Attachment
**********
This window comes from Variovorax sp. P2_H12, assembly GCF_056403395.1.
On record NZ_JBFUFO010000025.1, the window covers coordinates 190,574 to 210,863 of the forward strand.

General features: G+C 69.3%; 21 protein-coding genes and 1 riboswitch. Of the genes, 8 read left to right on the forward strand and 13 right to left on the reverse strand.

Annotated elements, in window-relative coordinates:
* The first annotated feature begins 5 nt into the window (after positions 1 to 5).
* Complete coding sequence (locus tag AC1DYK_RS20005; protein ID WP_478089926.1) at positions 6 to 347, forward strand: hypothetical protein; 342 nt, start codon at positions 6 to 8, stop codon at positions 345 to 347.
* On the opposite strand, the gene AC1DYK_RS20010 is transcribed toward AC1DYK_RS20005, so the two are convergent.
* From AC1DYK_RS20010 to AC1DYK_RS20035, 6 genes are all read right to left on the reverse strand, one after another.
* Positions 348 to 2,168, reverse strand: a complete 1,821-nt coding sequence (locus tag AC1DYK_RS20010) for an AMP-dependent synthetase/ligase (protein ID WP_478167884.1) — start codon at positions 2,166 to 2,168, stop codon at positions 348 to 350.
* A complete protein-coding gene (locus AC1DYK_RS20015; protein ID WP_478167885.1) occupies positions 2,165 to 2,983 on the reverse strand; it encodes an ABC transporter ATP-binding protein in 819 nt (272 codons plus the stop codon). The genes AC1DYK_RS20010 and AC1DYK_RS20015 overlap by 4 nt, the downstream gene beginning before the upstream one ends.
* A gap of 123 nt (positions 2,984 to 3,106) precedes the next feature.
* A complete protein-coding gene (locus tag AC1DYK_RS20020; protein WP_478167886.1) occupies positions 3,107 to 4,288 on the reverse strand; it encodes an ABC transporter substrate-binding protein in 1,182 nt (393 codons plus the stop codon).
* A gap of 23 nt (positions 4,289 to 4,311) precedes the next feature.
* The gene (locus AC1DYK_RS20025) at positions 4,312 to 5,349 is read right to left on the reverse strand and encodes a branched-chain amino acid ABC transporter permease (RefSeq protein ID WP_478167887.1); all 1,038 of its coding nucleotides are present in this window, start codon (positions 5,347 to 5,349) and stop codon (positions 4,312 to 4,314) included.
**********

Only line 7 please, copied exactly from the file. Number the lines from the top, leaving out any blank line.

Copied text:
* On the opposite strand, the gene AC1DYK_RS20010 is transcribed toward AC1DYK_RS20005, so the two are convergent.